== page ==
The jokes work half the time, but I found myself laughing more when the action took place in the Land of the Remembered. Really, it's where everything clicks and certainly what brings the most thrilling part of The Book of Life.

The Book of Rehash
When I say 'No to the shape,' I don't mean it from an aesthetic point of view. On the contrary, I think I made it quite clear that the look of The Book of Life is probably its greatest asset. What I really mean is that I have a problem with the structure of the film and the way it's dumbed down.
Let me explain.
The whole story is seen through the eyes of children visiting a museum about Día de los Muertos, and that's where they are introduced to the book of life - hence the title - and the very story the movie is about. That's why the people of San Angel are seen as wooden puppets, and that's what makes The Book of Life so pretty. Because, quite frankly, the world of the museum is not as cool-looking as the rest of the film. What works perfectly with wooden or skeleton characters works significantly less well with flesh. So that museum concept justifies the way The Book of Life looks and for that I am grateful.
Unfortunately, that's the only positive point I can think of regarding that museum idea; the rest of it feels pointless.
At different key moments of the film you can hear the museum characters talking about what just happened before your eyes. And it adds nothing. It's just paraphrase. Everything doesn't have to be explained in words, especially when you have such a rich world to show it. It only takes you out of the main story for a few seconds. And makes the audience feel dumb.

Another thing that I felt hurt the film were the songs. I thought they belonged to a different kind of movie and, again, were repetitive. They didn't move the story forward. Howard Ashman believed a good song was something you couldn't take out of the movie without hurting the plot and I agree.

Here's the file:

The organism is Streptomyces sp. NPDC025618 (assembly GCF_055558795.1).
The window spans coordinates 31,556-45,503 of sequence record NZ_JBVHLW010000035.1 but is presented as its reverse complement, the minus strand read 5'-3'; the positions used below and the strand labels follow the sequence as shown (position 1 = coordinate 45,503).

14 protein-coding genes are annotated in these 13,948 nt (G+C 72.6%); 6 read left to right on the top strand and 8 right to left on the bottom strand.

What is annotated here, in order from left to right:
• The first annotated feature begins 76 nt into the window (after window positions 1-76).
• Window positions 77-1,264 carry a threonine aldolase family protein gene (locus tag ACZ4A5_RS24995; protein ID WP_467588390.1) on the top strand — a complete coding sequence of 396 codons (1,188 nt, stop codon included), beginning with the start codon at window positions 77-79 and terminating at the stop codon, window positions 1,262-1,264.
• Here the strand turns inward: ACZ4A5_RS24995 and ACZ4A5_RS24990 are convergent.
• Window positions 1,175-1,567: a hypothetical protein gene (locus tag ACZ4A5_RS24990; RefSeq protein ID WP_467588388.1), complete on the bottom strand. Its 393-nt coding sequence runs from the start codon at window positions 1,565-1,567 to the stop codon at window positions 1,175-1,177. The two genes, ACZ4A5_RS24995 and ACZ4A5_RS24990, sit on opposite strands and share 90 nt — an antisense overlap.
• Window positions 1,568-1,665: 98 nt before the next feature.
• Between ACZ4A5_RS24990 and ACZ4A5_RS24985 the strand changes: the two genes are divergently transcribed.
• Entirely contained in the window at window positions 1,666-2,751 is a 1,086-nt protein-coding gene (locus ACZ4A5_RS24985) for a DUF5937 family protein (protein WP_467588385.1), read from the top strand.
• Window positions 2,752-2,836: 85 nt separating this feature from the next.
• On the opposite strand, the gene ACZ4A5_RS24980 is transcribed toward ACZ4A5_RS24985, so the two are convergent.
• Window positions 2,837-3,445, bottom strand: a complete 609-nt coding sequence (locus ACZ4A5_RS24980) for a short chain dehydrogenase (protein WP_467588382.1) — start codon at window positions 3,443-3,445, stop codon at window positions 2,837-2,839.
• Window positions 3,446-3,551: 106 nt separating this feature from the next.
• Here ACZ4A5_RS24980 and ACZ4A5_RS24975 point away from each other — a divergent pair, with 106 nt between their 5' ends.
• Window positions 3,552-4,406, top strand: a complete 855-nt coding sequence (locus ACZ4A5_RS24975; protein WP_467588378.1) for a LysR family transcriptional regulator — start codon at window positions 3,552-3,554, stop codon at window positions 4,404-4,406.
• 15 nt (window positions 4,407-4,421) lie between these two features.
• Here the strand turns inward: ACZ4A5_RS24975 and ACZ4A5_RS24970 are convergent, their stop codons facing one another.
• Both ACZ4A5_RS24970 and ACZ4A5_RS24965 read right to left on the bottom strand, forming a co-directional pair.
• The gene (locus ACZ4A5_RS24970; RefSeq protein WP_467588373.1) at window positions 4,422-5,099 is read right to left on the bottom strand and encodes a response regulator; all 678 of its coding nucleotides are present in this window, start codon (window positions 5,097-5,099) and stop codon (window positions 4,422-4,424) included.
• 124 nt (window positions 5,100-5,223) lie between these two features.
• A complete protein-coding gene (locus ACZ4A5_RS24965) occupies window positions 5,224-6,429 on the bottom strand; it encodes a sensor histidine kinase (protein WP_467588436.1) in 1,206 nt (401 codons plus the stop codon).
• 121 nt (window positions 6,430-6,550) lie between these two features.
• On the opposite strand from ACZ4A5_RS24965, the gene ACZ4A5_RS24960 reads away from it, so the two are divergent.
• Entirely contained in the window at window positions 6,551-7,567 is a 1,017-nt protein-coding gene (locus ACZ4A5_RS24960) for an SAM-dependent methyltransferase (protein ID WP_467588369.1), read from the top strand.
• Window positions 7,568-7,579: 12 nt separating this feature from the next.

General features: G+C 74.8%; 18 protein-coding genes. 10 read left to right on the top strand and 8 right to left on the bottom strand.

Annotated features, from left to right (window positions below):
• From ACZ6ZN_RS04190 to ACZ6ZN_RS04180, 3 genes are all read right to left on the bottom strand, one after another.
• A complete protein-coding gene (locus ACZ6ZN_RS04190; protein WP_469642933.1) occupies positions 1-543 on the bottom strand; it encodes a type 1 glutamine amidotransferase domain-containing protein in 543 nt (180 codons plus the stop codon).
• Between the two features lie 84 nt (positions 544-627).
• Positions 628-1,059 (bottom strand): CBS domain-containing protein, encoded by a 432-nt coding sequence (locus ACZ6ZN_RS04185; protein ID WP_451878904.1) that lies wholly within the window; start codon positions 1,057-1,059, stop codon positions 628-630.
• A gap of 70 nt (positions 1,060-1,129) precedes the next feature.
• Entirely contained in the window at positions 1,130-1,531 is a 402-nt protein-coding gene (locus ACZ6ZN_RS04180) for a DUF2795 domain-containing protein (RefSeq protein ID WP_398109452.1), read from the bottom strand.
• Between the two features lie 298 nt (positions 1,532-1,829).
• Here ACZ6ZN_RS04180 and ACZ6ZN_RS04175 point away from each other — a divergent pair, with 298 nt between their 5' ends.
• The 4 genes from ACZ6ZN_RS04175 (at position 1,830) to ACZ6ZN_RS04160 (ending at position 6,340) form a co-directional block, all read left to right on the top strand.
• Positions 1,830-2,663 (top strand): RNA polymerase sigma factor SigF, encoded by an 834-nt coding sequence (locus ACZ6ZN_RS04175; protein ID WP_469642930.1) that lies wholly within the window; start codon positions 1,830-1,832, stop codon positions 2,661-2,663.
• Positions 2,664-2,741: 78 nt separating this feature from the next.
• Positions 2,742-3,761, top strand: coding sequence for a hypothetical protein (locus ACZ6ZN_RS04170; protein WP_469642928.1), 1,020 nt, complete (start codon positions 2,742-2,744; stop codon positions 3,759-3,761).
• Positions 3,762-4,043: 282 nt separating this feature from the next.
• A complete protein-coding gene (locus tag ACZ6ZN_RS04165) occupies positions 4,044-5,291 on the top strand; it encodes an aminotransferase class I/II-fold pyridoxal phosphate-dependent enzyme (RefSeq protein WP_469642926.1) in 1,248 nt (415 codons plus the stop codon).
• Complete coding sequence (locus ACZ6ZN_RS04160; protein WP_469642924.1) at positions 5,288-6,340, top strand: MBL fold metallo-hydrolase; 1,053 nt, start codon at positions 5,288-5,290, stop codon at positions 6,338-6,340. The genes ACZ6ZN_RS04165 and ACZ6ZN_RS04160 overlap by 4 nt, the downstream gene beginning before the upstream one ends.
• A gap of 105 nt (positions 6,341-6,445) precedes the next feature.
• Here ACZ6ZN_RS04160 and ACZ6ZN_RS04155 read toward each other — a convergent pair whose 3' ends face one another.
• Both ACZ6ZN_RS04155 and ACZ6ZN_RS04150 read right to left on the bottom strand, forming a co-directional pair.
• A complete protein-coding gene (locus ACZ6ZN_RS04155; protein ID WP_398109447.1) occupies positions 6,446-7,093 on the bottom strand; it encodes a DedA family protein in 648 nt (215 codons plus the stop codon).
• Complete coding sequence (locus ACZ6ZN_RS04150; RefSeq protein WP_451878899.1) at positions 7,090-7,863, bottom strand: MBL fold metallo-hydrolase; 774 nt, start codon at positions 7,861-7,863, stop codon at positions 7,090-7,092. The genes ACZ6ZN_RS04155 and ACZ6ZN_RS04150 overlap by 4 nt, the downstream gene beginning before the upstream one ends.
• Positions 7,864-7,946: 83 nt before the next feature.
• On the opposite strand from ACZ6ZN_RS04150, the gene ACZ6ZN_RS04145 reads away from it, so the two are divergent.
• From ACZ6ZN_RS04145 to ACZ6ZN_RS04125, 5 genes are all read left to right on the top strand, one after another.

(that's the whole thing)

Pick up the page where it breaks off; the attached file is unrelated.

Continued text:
That being said, The Book of Life is still a charming journey. It tells a very classic story and isn't misstep-free; but there is enough originality, visual flair and, most of all, sincerity to keep you entertained and delighted throughout.
The sequences that take place in the Land of the Remembered are among the best-looking I've seen this year and are almost worth the price of your movie ticket on their own.
It isn't by any mean an amazing film, but it's a delicious and different kind of Halloween treat.


  1. Christine Cornell Porter26 October 2014 at 01:53

    I'd pay a lot to see the film as it was originally envisioned.

  2. Christine Cornell Porter27 October 2014 at 03:46

    Saw the film again today and realized that there were a few songs that were essential to moving the plot forward, for example, as Manolo wishes to be a singer rather than a matador it is important that he, y'know, sing, and then there is "The Apology Song", It was also a nice background for the growing up montage of Manolo and Joaquin.

  3. It's possible - I'll have to see it again. I just had that feeling that what was said in the songs (or at least some of them) had already been said before.